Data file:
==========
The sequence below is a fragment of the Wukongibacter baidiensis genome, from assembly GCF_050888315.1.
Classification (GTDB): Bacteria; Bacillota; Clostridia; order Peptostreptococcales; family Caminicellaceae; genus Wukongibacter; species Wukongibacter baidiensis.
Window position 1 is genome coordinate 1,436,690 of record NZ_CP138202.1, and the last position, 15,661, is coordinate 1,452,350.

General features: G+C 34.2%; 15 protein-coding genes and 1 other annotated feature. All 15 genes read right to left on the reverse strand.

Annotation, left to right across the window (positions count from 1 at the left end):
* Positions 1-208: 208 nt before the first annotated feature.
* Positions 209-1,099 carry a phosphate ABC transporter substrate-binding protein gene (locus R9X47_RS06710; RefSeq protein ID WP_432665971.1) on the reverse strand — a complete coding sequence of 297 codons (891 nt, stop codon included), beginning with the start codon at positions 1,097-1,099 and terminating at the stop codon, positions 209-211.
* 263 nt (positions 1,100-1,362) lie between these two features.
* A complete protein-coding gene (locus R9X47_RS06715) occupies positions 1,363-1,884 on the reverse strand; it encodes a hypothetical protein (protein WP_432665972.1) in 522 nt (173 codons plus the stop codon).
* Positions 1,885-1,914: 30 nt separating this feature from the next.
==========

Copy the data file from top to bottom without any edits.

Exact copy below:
The sequence below is a fragment of the Wukongibacter baidiensis genome, from assembly GCF_050888315.1.
Classification (GTDB): Bacteria; Bacillota; Clostridia; order Peptostreptococcales; family Caminicellaceae; genus Wukongibacter; species Wukongibacter baidiensis.
Window position 1 is genome coordinate 1,436,690 of record NZ_CP138202.1, and the last position, 15,661, is coordinate 1,452,350.

General features: G+C 34.2%; 15 protein-coding genes and 1 other annotated feature. All 15 genes read right to left on the reverse strand.

Annotation, left to right across the window (positions count from 1 at the left end):
* Positions 1-208: 208 nt before the first annotated feature.
* Positions 209-1,099 carry a phosphate ABC transporter substrate-binding protein gene (locus R9X47_RS06710; RefSeq protein ID WP_432665971.1) on the reverse strand — a complete coding sequence of 297 codons (891 nt, stop codon included), beginning with the start codon at positions 1,097-1,099 and terminating at the stop codon, positions 209-211.
* 263 nt (positions 1,100-1,362) lie between these two features.
* A complete protein-coding gene (locus R9X47_RS06715) occupies positions 1,363-1,884 on the reverse strand; it encodes a hypothetical protein (protein WP_432665972.1) in 522 nt (173 codons plus the stop codon).
* Positions 1,885-1,914: 30 nt separating this feature from the next.